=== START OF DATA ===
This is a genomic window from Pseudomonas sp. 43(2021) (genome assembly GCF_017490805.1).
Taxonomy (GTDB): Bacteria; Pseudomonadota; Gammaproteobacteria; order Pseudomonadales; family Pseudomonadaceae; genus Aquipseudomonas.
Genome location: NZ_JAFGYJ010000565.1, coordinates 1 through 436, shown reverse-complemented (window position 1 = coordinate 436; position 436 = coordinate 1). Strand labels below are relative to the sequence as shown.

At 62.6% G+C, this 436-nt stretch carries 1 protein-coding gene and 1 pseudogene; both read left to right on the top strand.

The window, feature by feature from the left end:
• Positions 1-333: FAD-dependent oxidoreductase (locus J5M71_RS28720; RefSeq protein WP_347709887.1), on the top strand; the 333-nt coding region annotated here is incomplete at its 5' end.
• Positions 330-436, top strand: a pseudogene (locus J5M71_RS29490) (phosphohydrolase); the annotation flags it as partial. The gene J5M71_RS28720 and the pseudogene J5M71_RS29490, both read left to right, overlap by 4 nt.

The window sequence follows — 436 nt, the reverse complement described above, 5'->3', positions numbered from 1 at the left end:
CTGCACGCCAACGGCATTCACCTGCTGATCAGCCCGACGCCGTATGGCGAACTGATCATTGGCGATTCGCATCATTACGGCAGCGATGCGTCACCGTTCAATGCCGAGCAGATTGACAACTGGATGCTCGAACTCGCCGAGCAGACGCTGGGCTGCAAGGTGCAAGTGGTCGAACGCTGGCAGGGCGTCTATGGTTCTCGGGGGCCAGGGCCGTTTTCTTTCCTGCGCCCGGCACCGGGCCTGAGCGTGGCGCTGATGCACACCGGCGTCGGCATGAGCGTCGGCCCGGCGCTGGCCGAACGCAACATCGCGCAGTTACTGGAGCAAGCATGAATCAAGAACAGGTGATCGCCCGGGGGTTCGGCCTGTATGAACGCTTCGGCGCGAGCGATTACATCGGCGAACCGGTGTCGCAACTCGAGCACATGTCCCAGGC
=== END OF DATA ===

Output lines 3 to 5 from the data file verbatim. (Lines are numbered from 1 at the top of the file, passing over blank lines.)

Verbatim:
Genome location: NZ_JAFGYJ010000565.1, coordinates 1 through 436, shown reverse-complemented (window position 1 = coordinate 436; position 436 = coordinate 1). Strand labels below are relative to the sequence as shown.

At 62.6% G+C, this 436-nt stretch carries 1 protein-coding gene and 1 pseudogene; both read left to right on the top strand.

The window, feature by feature from the left end: